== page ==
Algernon (Algy) Moncrieff, is being visited, by his enigmatic friend, Ernest Worthing, that is "Ernest" in town and Jack (John), in the country. It's a long story, but we have time, Mr.Worthing, likes to go to town! Get as far as possible, away from his stifling, depressing, responsibilities at home, change his name to Ernest and becomes his younger brother ( who doesn't exist). Do the wrong things, everybody has secrets, still lies in fact, flow like maple syrup on pancakes, from his lips. That's the charm of this play, finding out the truth, strange but the facts, will eventually make it all right. The constantly broke Algernon, also likes telling a few untruths, he has an imaginary friend, at his age! Bunbury, chiefly used, by Mr. Moncrieff, to get out of going, to see the intimidating Lady Bracknell, his aunt. Friend Bunbury, always becomes gravely ill, just as his presence is needed , at his relative's residence, the good man, goes to see the sick friend, what devotion! There are not many like him, around anymore, but the sick man inevitably recovers, which greatly irritates his Aunt Augusta, wishing that Bunbury, makes up his mind, is he staying or going? Lady Bracknell is very, very, scary, she makes people uncomfortable, the sooner they get out of her sight, the more comfortable they become...Her husband , Lord Bracknell, hides upstairs and is not seen very often, except by his family, most people in London don't know he exists. His wife likes it that way... Today Aunt Augusta, comes to see her nephew, bringing along her quiet daughter, Gwendolen. Ernest/Jack is madly in love with her, she seems not to mind too much, but of course there is a problem. Ernest was found in a railroad station, in a handbag, at the tender age of one, nobody knew where he came from, fortunately for the baby, being adopted by his founder, a very rich, and kindly, old gentleman. Who, when he expired, left him, Ernest, a wealthy man, in his will, 28 years later, complications arise, Mr. Worthing, proposes to Algernon's cousin, she accepts, yet Lady Bracknell seems dubious. He is not on her list, of worthy bachelors, starts asking questions, who are his parents? Tells the great lady , he doesn't have any, she replies, that seems like carelessness, which annoys the not quite earnest, Ernest. Now the unethical Mr.Moncrieff, is eavesdropping, writes down his friend's unknown address, the "shy" man, never told him, and after everyone leaves, he hops on a train and arrives at Worthing's home. Pretends to be Ernest, Jack's never seen evil brother, another pretend surprise, at meeting with Cecily, his friend's beautiful 18- year-old ward, granddaughter of his late benefactor. Love at first sight, she wants to reform the notorious man, he's very willing to become respectable , all is going well, but Jack (this is the country), returns home, you guessed it , also the fearsome, Lady Bracknell and daughter. Trouble, with a capital T, both girls are engaged to a man called Ernest!Which cause hurt feelings and a lot of turmoil, name calling and disagreeable scenes, before the resolution of our play...A witty and amusing story, making fun of the foibles of the upper class , by Oscar Wilde ...who else?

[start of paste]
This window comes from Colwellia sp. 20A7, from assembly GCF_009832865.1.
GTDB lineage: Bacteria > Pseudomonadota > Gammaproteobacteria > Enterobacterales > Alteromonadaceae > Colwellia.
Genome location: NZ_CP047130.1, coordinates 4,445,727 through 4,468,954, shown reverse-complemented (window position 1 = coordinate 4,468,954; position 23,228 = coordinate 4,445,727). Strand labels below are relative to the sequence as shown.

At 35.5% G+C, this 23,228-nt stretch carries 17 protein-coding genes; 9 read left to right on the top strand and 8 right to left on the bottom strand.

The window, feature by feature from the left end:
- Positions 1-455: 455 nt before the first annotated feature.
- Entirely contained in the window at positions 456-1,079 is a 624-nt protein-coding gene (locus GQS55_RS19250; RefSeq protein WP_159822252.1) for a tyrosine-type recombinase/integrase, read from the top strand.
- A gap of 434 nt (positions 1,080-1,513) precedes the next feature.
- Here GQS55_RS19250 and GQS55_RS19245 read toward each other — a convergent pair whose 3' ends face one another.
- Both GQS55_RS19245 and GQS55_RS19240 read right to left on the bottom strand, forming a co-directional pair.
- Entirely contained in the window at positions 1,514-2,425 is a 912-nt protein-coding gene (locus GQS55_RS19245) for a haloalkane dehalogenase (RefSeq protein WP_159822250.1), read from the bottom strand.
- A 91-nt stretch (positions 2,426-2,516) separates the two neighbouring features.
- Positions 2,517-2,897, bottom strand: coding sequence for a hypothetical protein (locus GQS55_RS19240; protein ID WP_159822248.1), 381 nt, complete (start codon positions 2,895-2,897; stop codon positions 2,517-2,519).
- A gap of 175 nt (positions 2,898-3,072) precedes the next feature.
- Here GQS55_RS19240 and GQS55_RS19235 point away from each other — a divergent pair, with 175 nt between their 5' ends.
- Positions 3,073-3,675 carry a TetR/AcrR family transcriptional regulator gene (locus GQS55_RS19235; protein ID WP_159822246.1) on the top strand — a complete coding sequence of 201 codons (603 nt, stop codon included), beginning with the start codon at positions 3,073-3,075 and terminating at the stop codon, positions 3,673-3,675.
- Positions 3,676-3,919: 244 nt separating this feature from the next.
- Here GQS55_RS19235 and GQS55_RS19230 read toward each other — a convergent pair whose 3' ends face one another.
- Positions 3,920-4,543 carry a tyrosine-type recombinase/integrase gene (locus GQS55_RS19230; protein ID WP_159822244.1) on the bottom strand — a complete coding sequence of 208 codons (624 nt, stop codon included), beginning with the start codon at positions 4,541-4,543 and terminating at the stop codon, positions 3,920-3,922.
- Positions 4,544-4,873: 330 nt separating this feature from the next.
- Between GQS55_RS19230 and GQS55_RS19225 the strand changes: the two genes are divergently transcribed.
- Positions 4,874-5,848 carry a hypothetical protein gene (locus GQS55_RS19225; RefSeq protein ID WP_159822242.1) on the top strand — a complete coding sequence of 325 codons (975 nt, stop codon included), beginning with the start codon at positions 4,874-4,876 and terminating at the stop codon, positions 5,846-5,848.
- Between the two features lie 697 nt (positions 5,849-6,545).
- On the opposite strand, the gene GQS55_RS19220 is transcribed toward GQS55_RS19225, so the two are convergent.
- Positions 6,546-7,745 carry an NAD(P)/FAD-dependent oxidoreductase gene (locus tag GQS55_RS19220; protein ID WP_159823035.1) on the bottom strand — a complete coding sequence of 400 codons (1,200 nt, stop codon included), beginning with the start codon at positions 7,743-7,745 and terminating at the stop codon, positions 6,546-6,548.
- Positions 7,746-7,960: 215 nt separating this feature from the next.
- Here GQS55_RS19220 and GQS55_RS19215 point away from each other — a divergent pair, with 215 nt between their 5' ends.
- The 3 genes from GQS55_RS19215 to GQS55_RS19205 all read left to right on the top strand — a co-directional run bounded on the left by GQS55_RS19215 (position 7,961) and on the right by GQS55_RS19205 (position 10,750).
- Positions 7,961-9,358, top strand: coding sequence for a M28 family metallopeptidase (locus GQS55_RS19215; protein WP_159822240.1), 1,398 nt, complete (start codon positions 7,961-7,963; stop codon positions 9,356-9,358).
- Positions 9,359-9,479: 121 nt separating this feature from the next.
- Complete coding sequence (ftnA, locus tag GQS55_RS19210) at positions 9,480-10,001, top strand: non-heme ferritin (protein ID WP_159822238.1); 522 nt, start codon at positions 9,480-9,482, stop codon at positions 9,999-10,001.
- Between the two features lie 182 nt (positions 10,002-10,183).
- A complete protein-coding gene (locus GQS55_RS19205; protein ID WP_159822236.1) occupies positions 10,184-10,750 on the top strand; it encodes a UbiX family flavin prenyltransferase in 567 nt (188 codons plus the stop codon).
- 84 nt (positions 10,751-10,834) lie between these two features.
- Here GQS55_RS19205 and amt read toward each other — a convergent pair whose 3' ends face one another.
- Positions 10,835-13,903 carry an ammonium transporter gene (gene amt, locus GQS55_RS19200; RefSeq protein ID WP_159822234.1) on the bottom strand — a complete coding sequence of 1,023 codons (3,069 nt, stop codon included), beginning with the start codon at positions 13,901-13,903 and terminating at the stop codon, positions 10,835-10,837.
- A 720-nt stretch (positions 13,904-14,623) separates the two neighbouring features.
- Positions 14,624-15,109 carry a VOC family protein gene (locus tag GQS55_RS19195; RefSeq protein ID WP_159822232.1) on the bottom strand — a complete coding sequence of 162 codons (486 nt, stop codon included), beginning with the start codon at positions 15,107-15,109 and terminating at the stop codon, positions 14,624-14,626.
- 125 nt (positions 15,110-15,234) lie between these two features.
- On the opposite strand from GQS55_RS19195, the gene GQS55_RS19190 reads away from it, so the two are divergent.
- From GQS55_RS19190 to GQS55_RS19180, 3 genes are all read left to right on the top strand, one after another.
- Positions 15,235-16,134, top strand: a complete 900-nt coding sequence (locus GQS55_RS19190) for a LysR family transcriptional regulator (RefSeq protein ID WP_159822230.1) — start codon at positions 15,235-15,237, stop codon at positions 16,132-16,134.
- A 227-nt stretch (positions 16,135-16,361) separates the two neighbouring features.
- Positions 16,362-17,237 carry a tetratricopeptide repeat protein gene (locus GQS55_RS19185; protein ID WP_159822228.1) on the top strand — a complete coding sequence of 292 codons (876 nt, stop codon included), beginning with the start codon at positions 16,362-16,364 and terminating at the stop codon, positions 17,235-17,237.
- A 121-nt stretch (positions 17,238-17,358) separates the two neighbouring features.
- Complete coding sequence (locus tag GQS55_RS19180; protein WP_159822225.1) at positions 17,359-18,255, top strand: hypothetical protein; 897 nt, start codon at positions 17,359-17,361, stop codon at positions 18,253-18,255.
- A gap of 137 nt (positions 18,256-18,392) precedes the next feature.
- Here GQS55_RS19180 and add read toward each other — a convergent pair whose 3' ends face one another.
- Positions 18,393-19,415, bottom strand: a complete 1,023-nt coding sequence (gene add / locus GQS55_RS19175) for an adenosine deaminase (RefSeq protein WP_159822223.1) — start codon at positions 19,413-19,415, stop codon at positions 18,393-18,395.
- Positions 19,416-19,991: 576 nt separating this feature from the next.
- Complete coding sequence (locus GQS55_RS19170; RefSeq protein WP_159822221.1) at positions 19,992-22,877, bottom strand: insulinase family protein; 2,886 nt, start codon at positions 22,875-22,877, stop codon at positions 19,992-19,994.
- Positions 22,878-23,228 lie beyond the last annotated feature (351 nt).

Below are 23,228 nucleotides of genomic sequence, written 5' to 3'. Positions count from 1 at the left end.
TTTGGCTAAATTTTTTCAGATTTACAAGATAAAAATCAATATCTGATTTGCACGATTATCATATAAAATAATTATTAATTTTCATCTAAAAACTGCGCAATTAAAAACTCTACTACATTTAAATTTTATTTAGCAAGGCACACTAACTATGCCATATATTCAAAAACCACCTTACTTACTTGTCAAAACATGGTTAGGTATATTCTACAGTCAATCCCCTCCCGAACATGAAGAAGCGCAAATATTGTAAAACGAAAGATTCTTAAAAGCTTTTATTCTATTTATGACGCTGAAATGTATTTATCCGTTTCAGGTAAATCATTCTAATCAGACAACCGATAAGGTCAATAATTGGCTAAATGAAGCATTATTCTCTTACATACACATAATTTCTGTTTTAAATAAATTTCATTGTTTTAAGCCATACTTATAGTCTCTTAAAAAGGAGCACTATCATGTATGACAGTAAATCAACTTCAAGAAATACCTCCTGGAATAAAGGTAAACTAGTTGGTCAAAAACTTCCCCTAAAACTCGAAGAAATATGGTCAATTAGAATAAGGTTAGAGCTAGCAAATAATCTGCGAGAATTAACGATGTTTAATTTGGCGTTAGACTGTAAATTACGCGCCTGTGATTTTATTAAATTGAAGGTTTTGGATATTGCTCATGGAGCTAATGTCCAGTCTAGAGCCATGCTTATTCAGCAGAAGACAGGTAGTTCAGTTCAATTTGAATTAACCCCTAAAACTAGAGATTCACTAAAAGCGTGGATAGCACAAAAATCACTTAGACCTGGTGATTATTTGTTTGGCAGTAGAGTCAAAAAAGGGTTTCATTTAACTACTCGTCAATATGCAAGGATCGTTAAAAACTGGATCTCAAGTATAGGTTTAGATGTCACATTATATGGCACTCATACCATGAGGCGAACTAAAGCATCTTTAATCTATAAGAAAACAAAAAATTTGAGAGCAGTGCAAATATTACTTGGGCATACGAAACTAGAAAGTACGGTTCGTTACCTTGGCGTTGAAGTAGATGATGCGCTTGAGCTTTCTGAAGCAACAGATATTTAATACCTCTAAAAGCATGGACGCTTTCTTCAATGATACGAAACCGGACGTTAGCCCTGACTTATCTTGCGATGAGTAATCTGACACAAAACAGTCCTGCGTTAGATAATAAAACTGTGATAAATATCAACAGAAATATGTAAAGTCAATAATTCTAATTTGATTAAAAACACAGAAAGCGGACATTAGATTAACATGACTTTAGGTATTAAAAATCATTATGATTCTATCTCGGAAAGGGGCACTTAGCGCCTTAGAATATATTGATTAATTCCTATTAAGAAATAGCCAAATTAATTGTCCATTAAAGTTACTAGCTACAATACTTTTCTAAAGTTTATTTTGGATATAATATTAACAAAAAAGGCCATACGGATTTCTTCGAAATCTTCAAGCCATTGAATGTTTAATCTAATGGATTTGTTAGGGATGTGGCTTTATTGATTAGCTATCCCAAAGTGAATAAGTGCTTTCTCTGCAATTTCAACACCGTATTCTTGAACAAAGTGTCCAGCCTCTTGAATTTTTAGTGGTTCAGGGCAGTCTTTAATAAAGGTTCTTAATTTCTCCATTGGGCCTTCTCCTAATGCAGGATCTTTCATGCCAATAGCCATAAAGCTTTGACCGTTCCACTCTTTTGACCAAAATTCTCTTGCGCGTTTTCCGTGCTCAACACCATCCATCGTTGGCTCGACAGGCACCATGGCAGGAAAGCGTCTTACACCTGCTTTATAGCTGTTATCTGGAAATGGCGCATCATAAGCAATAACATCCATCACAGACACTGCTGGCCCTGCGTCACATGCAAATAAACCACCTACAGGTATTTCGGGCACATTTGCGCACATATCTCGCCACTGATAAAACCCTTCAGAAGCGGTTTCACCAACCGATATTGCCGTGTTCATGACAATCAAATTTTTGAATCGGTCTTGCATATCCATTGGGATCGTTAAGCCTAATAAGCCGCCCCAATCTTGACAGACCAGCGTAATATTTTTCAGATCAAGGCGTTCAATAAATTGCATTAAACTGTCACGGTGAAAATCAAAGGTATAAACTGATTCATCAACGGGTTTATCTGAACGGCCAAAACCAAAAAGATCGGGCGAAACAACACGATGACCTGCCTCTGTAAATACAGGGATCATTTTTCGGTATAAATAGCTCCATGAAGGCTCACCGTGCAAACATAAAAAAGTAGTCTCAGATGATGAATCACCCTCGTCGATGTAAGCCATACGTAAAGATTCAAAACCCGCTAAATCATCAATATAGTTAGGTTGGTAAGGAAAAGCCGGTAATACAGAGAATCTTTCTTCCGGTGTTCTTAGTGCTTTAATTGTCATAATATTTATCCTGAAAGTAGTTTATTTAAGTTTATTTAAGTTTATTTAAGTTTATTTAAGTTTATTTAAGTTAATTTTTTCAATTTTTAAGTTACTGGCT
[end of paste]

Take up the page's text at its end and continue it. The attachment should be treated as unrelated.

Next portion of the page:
Profile Image for Anne.